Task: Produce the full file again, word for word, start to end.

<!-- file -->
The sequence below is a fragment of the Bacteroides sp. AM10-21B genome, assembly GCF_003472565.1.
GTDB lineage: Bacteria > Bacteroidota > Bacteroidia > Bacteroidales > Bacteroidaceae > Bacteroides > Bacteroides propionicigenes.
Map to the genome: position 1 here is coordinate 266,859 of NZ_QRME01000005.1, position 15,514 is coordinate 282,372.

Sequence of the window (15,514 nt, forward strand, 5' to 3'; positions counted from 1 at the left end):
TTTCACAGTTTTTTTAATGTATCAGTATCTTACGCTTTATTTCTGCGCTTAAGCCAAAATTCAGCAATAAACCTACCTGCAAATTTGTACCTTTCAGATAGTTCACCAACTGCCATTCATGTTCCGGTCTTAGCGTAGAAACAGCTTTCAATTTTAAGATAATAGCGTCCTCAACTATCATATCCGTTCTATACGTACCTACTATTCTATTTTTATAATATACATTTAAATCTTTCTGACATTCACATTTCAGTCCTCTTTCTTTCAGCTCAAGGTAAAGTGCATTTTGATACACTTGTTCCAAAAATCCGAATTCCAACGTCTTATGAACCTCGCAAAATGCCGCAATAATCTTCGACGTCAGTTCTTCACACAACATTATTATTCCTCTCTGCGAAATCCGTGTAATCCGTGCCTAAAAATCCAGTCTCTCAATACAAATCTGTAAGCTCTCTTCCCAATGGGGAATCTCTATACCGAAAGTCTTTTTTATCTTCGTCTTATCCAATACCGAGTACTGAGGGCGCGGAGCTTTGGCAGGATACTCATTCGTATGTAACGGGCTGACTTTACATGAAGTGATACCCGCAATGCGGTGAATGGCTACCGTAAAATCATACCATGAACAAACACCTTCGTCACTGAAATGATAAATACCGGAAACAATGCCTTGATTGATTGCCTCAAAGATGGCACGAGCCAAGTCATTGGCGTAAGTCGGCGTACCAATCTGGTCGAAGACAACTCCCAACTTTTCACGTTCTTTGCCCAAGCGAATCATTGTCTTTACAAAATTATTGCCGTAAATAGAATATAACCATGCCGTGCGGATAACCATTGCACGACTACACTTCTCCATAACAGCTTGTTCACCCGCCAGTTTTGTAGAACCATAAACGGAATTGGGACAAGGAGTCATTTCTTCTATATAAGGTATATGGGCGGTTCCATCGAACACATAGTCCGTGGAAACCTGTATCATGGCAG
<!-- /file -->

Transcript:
The sequence below is a fragment of the Bacteroides sp. AM10-21B genome, assembly GCF_003472565.1.
GTDB lineage: Bacteria > Bacteroidota > Bacteroidia > Bacteroidales > Bacteroidaceae > Bacteroides > Bacteroides propionicigenes.
Map to the genome: position 1 here is coordinate 266,859 of NZ_QRME01000005.1, position 15,514 is coordinate 282,372.

Sequence of the window (15,514 nt, forward strand, 5' to 3'; positions counted from 1 at the left end):
TTTCACAGTTTTTTTAATGTATCAGTATCTTACGCTTTATTTCTGCGCTTAAGCCAAAATTCAGCAATAAACCTACCTGCAAATTTGTACCTTTCAGATAGTTCACCAACTGCCATTCATGTTCCGGTCTTAGCGTAGAAACAGCTTTCAATTTTAAGATAATAGCGTCCTCAACTATCATATCCGTTCTATACGTACCTACTATTCTATTTTTATAATATACATTTAAATCTTTCTGACATTCACATTTCAGTCCTCTTTCTTTCAGCTCAAGGTAAAGTGCATTTTGATACACTTGTTCCAAAAATCCGAATTCCAACGTCTTATGAACCTCGCAAAATGCCGCAATAATCTTCGACGTCAGTTCTTCACACAACATTATTATTCCTCTCTGCGAAATCCGTGTAATCCGTGCCTAAAAATCCAGTCTCTCAATACAAATCTGTAAGCTCTCTTCCCAATGGGGAATCTCTATACCGAAAGTCTTTTTTATCTTCGTCTTATCCAATACCGAGTACTGAGGGCGCGGAGCTTTGGCAGGATACTCATTCGTATGTAACGGGCTGACTTTACATGAAGTGATACCCGCAATGCGGTGAATGGCTACCGTAAAATCATACCATGAACAAACACCTTCGTCACTGAAATGATAAATACCGGAAACAATGCCTTGATTGATTGCCTCAAAGATGGCACGAGCCAAGTCATTGGCGTAAGTCGGCGTACCAATCTGGTCGAAGACAACTCCCAACTTTTCACGTTCTTTGCCCAAGCGAATCATTGTCTTTACAAAATTATTGCCGTAAATAGAATATAACCATGCCGTGCGGATAACCATTGCACGACTACACTTCTCCATAACAGCTTGTTCACCCGCCAGTTTTGTAGAACCATAAACGGAATTGGGACAAGGAGTCATTTCTTCTATATAAGGTATATGGGCGGTTCCATCGAACACATAGTCCGTGGAAACCTGTATCATGGCAG